You might have read recently about companies like Netflix and Evernote switching to unlimited vacation time policies. Under these policies, instead of getting a set number of paid days off each year, employees are allowed to take as much time off as they’d like, as long as their work is still getting done and things are covered while they’re away.
The argument in favor of this move is, of course, that giving employees this kind of freedom will help attract and retain great people – after all, who wouldn’t love the idea of unlimited vacation time? The thinking is also that people are more productive when they have ample time away and don’t feel like their company is nickeling-and-diming them on time off. After all, the thinking goes, in today’s world, employees are often “on” when they’re off the clock – they’re answering emails on the weekends, thinking about work on their commute, and coming up with brilliant ideas while they lay on the beach. So the divide between time at work and time away has gotten fuzzier anyway.
In reality, though, there are some real drawbacks to unlimited vacation policies. Not insurmountable ones – but drawbacks that aren’t always obviously at first look.
For one thing, unlimited vacation requires managers to truly manage their teams. If an employee is abusing the benefit, you need to know that their manager will address it effectively. These programs can implode if managers aren’t assertive enough to speak up when an employee isn’t meeting their goals and is taking too much time off.
What’s more, unlimited vacation requires good employees. You’ll be switching to a policy that treats people like adults and trusts that they can manage their own workload and time away and still perform at a high level. Obviously, you want this kind of team anyway, but if you don’t have one yet, you’re going to need to make some changes before the policy works well.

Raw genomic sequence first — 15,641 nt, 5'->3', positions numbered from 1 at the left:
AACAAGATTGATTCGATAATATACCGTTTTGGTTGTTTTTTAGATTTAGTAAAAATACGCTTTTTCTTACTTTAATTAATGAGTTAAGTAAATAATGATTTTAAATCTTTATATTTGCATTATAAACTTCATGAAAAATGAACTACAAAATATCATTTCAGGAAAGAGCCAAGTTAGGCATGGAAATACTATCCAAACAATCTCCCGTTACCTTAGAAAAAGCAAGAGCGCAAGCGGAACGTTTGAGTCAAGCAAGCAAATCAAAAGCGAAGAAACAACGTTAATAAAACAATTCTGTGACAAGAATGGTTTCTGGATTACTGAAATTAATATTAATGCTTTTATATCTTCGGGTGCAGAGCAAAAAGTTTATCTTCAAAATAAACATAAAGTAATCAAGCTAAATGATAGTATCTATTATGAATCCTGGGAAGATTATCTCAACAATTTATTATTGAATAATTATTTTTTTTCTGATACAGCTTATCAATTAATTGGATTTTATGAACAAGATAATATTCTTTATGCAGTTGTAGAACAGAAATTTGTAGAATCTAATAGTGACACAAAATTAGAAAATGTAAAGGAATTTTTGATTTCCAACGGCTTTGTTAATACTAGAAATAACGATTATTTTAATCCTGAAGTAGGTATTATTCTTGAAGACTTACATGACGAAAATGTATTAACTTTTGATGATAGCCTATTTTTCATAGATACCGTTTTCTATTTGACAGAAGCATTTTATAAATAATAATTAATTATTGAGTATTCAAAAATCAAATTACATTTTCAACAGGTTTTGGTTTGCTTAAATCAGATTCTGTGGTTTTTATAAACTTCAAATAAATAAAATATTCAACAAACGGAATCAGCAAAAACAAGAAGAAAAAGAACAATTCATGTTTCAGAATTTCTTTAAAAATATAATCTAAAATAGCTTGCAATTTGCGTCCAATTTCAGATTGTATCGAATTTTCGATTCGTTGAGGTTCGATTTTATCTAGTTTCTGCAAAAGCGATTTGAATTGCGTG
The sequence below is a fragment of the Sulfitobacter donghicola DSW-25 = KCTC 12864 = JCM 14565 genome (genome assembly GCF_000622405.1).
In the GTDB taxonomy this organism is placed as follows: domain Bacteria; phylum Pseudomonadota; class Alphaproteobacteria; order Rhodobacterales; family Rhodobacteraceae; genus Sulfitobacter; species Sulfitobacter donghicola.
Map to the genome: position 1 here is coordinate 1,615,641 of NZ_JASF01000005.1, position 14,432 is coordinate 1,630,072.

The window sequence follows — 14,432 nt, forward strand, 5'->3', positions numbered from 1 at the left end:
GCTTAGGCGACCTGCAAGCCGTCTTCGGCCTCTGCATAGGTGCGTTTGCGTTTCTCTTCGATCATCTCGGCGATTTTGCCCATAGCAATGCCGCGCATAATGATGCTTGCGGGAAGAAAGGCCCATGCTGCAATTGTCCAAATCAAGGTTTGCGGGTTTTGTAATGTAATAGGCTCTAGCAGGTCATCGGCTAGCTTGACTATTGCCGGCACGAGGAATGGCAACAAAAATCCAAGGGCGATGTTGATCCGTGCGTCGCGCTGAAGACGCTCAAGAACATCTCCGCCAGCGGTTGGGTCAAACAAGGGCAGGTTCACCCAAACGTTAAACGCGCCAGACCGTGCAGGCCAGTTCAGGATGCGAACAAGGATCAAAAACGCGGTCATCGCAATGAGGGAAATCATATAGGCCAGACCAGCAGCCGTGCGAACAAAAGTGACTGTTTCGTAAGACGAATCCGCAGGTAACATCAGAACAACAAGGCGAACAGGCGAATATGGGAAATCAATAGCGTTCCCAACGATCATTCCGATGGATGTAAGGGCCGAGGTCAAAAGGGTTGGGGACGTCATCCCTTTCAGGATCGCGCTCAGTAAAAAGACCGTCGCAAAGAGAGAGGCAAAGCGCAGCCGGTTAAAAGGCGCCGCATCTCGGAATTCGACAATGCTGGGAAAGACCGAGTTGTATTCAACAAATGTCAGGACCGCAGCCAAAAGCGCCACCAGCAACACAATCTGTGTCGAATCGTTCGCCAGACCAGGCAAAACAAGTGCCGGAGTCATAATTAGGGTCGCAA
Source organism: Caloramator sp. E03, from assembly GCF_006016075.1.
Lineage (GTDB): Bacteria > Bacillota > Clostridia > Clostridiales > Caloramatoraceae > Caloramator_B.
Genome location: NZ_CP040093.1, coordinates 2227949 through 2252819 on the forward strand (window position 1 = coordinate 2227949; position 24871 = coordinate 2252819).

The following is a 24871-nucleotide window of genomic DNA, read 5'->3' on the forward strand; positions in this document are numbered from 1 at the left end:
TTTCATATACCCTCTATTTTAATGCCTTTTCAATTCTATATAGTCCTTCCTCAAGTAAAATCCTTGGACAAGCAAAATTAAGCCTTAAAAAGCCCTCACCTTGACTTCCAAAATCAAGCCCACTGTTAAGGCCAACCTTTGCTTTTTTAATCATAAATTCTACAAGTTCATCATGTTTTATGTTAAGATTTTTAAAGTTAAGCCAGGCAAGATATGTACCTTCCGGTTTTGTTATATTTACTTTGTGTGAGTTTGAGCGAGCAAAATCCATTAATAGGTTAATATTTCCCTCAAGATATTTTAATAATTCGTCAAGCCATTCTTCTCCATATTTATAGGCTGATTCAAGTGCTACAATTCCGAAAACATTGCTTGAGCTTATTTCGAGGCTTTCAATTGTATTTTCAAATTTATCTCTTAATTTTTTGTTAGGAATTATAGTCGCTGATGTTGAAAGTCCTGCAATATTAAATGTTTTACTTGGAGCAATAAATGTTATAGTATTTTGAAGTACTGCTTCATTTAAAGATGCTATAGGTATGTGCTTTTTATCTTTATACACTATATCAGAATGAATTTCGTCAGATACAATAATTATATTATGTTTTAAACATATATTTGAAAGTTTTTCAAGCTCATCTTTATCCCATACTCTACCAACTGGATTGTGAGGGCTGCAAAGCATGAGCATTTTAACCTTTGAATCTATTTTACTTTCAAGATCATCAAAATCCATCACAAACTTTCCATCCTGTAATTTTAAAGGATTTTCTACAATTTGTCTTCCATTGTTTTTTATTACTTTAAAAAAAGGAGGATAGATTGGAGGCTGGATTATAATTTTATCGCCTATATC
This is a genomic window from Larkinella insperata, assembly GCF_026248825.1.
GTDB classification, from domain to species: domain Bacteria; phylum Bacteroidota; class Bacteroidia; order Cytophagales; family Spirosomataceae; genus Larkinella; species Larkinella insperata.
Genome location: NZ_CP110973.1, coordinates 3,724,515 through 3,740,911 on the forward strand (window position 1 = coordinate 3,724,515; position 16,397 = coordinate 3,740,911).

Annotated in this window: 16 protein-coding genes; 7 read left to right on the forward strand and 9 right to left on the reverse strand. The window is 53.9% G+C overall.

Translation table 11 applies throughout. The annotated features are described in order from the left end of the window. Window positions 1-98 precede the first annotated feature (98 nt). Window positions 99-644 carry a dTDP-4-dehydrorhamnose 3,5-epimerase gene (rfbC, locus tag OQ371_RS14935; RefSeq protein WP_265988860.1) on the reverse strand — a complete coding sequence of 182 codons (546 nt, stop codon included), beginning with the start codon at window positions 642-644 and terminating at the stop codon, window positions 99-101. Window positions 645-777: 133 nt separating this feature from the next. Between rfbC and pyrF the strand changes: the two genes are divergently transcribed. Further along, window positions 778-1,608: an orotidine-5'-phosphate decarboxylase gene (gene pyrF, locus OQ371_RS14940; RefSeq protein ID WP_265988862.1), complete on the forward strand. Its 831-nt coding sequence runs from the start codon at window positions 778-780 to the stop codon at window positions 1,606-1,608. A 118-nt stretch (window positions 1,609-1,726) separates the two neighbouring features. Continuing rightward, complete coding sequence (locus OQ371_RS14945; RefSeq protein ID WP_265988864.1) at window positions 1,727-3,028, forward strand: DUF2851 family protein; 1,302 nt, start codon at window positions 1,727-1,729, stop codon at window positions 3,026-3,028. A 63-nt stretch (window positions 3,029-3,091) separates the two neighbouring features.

And perhaps surprisingly, unlimited vacation can result in people taking less vacation time. One common unforeseen consequence of this switch can be that people end up feeling that they should take less time off than before. Because people aren’t told “you get X days per year,” they often have no idea what’s really okay to take — and as a result end up taking less time off because they don’t want to be seen as slackers. A particularly machiavellian manager might think that this is a good thing for productivity, but it’s bad for morale – and ultimately for productivity too, because productivity goes up when you have employees who are rested and refreshed, not burned out.
But these drawbacks aside, unlimited time off has some huge advantages too: treating employees like responsible adults, freeing people up to have real flexibility in their schedules rather than just paying lip service to the concept, and (perhaps on the more mundane side) simplifying the administration and tracking of benefits. Unlimited vacation policies aren’t for every employer, but they can work successfully in the right environment.
What do you think? Could your workplace handle an unlimited time off system?
Check out this handy little vacation schedule app in QuickBase.